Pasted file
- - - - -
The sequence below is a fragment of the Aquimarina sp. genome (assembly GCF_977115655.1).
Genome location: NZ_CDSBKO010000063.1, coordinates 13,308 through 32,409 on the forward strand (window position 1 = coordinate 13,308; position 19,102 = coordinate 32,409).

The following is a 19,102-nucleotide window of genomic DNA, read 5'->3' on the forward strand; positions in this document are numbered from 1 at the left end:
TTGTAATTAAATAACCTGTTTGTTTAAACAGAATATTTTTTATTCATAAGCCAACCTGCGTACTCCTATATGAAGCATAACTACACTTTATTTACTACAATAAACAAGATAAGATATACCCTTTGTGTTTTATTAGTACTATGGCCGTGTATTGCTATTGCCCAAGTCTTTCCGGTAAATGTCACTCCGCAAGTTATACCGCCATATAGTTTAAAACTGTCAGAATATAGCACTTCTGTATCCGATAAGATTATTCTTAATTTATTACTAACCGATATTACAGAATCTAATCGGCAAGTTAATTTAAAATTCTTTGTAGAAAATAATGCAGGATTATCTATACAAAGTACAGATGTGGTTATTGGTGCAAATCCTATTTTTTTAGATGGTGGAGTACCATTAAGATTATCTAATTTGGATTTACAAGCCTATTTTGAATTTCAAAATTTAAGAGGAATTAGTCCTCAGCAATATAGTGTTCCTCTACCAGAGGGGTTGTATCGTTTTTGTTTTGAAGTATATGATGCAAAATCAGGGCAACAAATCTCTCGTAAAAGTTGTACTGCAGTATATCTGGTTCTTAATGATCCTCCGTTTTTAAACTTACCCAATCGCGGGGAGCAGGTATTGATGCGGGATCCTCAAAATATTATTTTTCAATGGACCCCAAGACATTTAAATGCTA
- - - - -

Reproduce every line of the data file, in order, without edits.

The sequence below is a fragment of the Aquimarina sp. genome (assembly GCF_977115655.1).
Genome location: NZ_CDSBKO010000063.1, coordinates 13,308 through 32,409 on the forward strand (window position 1 = coordinate 13,308; position 19,102 = coordinate 32,409).

The following is a 19,102-nucleotide window of genomic DNA, read 5'->3' on the forward strand; positions in this document are numbered from 1 at the left end:
TTGTAATTAAATAACCTGTTTGTTTAAACAGAATATTTTTTATTCATAAGCCAACCTGCGTACTCCTATATGAAGCATAACTACACTTTATTTACTACAATAAACAAGATAAGATATACCCTTTGTGTTTTATTAGTACTATGGCCGTGTATTGCTATTGCCCAAGTCTTTCCGGTAAATGTCACTCCGCAAGTTATACCGCCATATAGTTTAAAACTGTCAGAATATAGCACTTCTGTATCCGATAAGATTATTCTTAATTTATTACTAACCGATATTACAGAATCTAATCGGCAAGTTAATTTAAAATTCTTTGTAGAAAATAATGCAGGATTATCTATACAAAGTACAGATGTGGTTATTGGTGCAAATCCTATTTTTTTAGATGGTGGAGTACCATTAAGATTATCTAATTTGGATTTACAAGCCTATTTTGAATTTCAAAATTTAAGAGGAATTAGTCCTCAGCAATATAGTGTTCCTCTACCAGAGGGGTTGTATCGTTTTTGTTTTGAAGTATATGATGCAAAATCAGGGCAACAAATCTCTCGTAAAAGTTGTACTGCAGTATATCTGGTTCTTAATGATCCTCCGTTTTTAAACTTACCCAATCGCGGGGAGCAGGTATTGATGCGGGATCCTCAAAATATTATTTTTCAATGGACCCCAAGACATTTAAATGCTA